After Elvis Presley died in 1977, his personal manager objected when a poster immediately appeared with his image and the words ‘In Memoriam’. It was clear that Elvis’s right of publicity would continue to be valuable for as long as it was kept ‘alive’. Therefore, the post-mortem rights for the heirs or the estate became a battleground for litigation and legislation. Consequently, the right of publicity was untethered from privacy. The most public celebrity could protect the value of his or her name or association when commercialised and the right would not end with the celebrity’s death.
All through its development, as new technologies for communication were developed, the right expanded to encompass additional bases for celebrities to state a claim for compensation. Things such as voice (and voice imitation), signatures, gestures, mannerisms and other indicia of persona were, in some places, added to the aspects of identity that could be bases for a claim. Ultimately, in a much-criticised decision in 1992, the federal courts in California concluded that California common law would extend further than the recently enacted California Right of Publicity statute, and held that the scene or subject of the content might be sufficient to give a celebrity a right of publicity claim, even where no living or actual person was depicted and there was no specific use of anyone’s name, picture or portrait.
Also, over the past 30 years, with the digital revolution in media and means of communication, the separation of advertising from other communication has eroded. Commercialisation of content (branding, messaging or just brands seeking to enhance their relationship with consumers, together with the need for content creators to monetise content beyond strictly separable paid media insertions), has collapsed most easily recognisable distinctions between advertising and editorial content. This has led regulators and consumer protection advocates to demand that brand integration with content be disclosed in a manner that tends to classify everything as advertising or commercial. The effort to do more than necessary to avoid any regulatory issue runs the risk of opening the door to right of publicity claims. Moreover, these claims could conceivably be based on no more than a celebrity claiming association with a cultural event or public phenomenon, or context alluded to in a generic depiction of a type of entertainment or cultural event.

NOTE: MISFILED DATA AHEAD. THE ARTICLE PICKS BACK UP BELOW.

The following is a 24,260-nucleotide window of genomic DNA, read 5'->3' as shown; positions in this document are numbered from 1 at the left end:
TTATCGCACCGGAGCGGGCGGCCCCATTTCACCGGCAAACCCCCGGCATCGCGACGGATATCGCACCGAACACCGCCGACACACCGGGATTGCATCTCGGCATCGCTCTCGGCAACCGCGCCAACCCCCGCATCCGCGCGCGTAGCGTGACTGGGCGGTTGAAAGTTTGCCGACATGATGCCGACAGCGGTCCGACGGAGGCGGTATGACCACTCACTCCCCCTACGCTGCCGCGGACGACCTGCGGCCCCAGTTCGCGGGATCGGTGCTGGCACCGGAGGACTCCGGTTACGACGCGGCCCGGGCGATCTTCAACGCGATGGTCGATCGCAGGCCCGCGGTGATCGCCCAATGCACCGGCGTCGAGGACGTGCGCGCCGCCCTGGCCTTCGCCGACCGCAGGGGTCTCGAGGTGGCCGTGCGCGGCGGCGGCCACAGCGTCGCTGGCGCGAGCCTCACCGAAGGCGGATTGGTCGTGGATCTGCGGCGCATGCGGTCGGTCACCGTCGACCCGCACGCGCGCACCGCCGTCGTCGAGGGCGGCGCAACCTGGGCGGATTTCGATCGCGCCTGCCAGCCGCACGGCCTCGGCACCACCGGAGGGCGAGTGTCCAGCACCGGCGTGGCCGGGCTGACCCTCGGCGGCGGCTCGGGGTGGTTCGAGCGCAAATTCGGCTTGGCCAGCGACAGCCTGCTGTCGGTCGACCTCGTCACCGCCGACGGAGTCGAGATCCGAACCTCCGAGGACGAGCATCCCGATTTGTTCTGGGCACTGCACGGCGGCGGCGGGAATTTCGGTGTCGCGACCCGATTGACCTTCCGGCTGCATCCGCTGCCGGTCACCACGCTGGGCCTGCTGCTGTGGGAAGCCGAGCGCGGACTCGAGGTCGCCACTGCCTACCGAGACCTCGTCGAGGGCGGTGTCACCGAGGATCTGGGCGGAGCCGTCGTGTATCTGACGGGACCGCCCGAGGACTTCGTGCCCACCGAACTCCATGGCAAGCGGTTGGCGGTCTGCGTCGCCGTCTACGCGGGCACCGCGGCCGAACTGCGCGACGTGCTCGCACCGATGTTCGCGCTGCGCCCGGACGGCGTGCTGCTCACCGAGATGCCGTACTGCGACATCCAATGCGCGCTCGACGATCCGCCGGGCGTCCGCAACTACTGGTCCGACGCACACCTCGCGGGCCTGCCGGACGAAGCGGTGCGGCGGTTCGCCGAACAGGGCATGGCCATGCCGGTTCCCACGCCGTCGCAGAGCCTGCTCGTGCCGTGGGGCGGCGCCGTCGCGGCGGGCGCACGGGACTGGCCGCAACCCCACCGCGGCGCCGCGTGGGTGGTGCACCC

The right of publicity continues to expand to encompass more elements of personality and more media and forms of communication. Trained advertising professionals were previously included in the creation of advertising and were careful to obtain necessary licences. Advertising agencies created advertising and also supplied the advertiser with insurance that covered such claims. Today, content commissioned and paid for by advertisers is often created without input from advertising professionals. The content may include discussions of popular cultural events and celebrities. When it also includes product placements and advertiser-dictated content or even just an advertiser’s credit for sponsoring or underwriting the cost of the content, the use may expose the advertiser to claims by people who are identified in the content.
Advertisers and brands will need to be aware of the changing laws in many countries regarding what aspects of a person’s identity are recognised as triggering a possible right of publicity claim, as well as the dangers inherent in labelling as advertising or disclosing the brand’s involvement with content creation, thus possibly triggering a right of publicity claim as the content is disseminated worldwide.